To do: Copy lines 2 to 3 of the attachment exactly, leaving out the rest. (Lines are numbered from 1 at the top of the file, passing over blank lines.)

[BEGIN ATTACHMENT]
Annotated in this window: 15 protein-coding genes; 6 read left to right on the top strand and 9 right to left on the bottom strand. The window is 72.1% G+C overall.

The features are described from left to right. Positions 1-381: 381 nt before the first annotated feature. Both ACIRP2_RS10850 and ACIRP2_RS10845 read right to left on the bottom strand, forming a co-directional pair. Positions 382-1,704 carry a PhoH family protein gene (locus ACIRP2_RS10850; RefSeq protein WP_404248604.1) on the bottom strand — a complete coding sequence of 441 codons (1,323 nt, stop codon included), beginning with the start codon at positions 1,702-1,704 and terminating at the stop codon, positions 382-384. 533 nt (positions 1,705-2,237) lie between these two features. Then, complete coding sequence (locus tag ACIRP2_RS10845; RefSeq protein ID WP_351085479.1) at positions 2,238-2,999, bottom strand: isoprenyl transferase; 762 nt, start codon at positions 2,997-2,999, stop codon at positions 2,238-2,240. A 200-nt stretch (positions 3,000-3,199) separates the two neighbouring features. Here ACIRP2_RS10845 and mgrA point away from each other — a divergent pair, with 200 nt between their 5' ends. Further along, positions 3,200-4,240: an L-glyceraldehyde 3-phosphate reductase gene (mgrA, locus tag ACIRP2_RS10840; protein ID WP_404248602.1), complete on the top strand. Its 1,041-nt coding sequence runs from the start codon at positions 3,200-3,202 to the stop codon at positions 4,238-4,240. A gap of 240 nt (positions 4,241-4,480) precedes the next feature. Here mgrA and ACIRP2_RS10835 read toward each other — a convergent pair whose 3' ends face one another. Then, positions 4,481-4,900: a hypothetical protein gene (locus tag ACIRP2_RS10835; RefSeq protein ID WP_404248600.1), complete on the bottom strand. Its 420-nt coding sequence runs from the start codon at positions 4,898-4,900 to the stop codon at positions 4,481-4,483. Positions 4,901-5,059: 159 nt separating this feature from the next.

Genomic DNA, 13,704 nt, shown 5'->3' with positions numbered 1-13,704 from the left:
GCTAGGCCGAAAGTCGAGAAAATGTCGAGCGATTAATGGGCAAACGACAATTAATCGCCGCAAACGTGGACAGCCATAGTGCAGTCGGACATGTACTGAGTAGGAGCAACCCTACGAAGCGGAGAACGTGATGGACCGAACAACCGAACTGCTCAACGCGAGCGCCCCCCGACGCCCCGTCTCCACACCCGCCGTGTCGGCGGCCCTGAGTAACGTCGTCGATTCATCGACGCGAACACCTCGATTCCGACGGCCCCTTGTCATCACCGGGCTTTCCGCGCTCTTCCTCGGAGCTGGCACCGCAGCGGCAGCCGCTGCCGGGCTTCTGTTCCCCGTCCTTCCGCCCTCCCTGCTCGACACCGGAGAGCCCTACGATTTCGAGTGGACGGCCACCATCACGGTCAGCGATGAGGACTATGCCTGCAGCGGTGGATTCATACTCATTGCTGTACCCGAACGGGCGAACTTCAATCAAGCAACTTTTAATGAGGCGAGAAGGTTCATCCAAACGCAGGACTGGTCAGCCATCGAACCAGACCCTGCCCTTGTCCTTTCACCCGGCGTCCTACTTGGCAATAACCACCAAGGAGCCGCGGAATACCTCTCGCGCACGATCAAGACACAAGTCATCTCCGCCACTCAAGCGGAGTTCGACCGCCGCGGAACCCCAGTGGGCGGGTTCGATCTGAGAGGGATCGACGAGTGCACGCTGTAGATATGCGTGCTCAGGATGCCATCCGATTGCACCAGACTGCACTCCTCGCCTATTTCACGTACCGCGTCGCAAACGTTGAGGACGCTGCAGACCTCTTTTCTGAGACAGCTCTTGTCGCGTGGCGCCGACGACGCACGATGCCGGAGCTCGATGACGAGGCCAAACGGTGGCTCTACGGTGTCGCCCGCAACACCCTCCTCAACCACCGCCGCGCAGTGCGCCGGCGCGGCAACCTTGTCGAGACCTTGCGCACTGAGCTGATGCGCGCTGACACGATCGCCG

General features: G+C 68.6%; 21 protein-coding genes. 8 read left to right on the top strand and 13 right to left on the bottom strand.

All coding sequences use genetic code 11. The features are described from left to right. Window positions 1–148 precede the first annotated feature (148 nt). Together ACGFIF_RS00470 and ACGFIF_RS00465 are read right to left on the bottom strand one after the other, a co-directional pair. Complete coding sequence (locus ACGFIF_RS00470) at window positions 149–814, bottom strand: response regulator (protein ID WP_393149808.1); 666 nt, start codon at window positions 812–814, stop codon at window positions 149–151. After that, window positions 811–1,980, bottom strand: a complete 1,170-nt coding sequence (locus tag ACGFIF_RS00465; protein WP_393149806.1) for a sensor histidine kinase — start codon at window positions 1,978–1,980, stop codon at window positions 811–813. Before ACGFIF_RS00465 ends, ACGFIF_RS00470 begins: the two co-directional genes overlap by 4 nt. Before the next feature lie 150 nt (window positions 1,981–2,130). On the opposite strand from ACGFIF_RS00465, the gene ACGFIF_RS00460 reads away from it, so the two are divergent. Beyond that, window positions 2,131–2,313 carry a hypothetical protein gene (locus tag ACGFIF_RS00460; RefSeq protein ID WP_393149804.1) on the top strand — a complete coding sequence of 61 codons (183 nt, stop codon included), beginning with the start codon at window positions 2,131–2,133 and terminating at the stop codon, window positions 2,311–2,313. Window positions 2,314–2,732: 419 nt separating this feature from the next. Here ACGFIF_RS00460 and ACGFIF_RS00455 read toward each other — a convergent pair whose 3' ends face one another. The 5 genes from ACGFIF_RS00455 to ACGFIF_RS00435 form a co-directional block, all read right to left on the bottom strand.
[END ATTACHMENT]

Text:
The features are described from left to right. Positions 1-381: 381 nt before the first annotated feature. Both ACIRP2_RS10850 and ACIRP2_RS10845 read right to left on the bottom strand, forming a co-directional pair. Positions 382-1,704 carry a PhoH family protein gene (locus ACIRP2_RS10850; RefSeq protein WP_404248604.1) on the bottom strand — a complete coding sequence of 441 codons (1,323 nt, stop codon included), beginning with the start codon at positions 1,702-1,704 and terminating at the stop codon, positions 382-384. 533 nt (positions 1,705-2,237) lie between these two features. Then, complete coding sequence (locus tag ACIRP2_RS10845; RefSeq protein ID WP_351085479.1) at positions 2,238-2,999, bottom strand: isoprenyl transferase; 762 nt, start codon at positions 2,997-2,999, stop codon at positions 2,238-2,240. A 200-nt stretch (positions 3,000-3,199) separates the two neighbouring features. Here ACIRP2_RS10845 and mgrA point away from each other — a divergent pair, with 200 nt between their 5' ends. Further along, positions 3,200-4,240: an L-glyceraldehyde 3-phosphate reductase gene (mgrA, locus tag ACIRP2_RS10840; protein ID WP_404248602.1), complete on the top strand. Its 1,041-nt coding sequence runs from the start codon at positions 3,200-3,202 to the stop codon at positions 4,238-4,240. A gap of 240 nt (positions 4,241-4,480) precedes the next feature. Here mgrA and ACIRP2_RS10835 read toward each other — a convergent pair whose 3' ends face one another. Then, positions 4,481-4,900: a hypothetical protein gene (locus tag ACIRP2_RS10835; RefSeq protein ID WP_404248600.1), complete on the bottom strand. Its 420-nt coding sequence runs from the start codon at positions 4,898-4,900 to the stop codon at positions 4,481-4,483. Positions 4,901-5,059: 159 nt separating this feature from the next.

Genomic DNA, 13,704 nt, shown 5'->3' with positions numbered 1-13,704 from the left: